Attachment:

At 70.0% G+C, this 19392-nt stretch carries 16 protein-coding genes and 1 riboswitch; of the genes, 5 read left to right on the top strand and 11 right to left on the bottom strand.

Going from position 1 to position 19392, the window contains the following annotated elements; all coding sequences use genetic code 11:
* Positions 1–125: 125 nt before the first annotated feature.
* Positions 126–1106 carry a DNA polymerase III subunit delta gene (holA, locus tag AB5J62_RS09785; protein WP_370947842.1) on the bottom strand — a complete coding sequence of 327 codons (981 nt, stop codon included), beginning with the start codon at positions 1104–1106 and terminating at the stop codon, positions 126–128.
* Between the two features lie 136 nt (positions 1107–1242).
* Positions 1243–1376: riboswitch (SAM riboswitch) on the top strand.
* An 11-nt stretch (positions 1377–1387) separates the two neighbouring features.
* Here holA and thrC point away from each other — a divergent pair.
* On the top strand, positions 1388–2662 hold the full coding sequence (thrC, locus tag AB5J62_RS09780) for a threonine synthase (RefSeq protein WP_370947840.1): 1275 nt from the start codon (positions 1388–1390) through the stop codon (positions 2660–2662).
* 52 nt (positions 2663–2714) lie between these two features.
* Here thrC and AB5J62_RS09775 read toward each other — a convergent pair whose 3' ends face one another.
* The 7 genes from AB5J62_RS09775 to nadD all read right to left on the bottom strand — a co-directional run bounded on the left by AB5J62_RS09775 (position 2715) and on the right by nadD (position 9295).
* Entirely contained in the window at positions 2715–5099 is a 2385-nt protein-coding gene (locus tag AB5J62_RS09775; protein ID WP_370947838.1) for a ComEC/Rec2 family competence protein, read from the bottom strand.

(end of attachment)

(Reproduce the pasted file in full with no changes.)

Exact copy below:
At 70.0% G+C, this 19392-nt stretch carries 16 protein-coding genes and 1 riboswitch; of the genes, 5 read left to right on the top strand and 11 right to left on the bottom strand.

Going from position 1 to position 19392, the window contains the following annotated elements; all coding sequences use genetic code 11:
* Positions 1–125: 125 nt before the first annotated feature.
* Positions 126–1106 carry a DNA polymerase III subunit delta gene (holA, locus tag AB5J62_RS09785; protein WP_370947842.1) on the bottom strand — a complete coding sequence of 327 codons (981 nt, stop codon included), beginning with the start codon at positions 1104–1106 and terminating at the stop codon, positions 126–128.
* Between the two features lie 136 nt (positions 1107–1242).
* Positions 1243–1376: riboswitch (SAM riboswitch) on the top strand.
* An 11-nt stretch (positions 1377–1387) separates the two neighbouring features.
* Here holA and thrC point away from each other — a divergent pair.
* On the top strand, positions 1388–2662 hold the full coding sequence (thrC, locus tag AB5J62_RS09780) for a threonine synthase (RefSeq protein WP_370947840.1): 1275 nt from the start codon (positions 1388–1390) through the stop codon (positions 2660–2662).
* 52 nt (positions 2663–2714) lie between these two features.
* Here thrC and AB5J62_RS09775 read toward each other — a convergent pair whose 3' ends face one another.
* The 7 genes from AB5J62_RS09775 to nadD all read right to left on the bottom strand — a co-directional run bounded on the left by AB5J62_RS09775 (position 2715) and on the right by nadD (position 9295).
* Entirely contained in the window at positions 2715–5099 is a 2385-nt protein-coding gene (locus tag AB5J62_RS09775; protein ID WP_370947838.1) for a ComEC/Rec2 family competence protein, read from the bottom strand.